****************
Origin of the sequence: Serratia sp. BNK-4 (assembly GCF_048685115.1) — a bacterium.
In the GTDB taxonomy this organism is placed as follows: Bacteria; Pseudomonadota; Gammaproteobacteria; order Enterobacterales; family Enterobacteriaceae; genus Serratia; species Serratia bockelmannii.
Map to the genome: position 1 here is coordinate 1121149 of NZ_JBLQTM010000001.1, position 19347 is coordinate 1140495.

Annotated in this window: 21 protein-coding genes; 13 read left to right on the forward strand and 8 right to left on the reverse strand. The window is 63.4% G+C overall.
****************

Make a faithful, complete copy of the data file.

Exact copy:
Origin of the sequence: Serratia sp. BNK-4 (assembly GCF_048685115.1) — a bacterium.
In the GTDB taxonomy this organism is placed as follows: Bacteria; Pseudomonadota; Gammaproteobacteria; order Enterobacterales; family Enterobacteriaceae; genus Serratia; species Serratia bockelmannii.
Map to the genome: position 1 here is coordinate 1121149 of NZ_JBLQTM010000001.1, position 19347 is coordinate 1140495.

Annotated in this window: 21 protein-coding genes; 13 read left to right on the forward strand and 8 right to left on the reverse strand. The window is 63.4% G+C overall.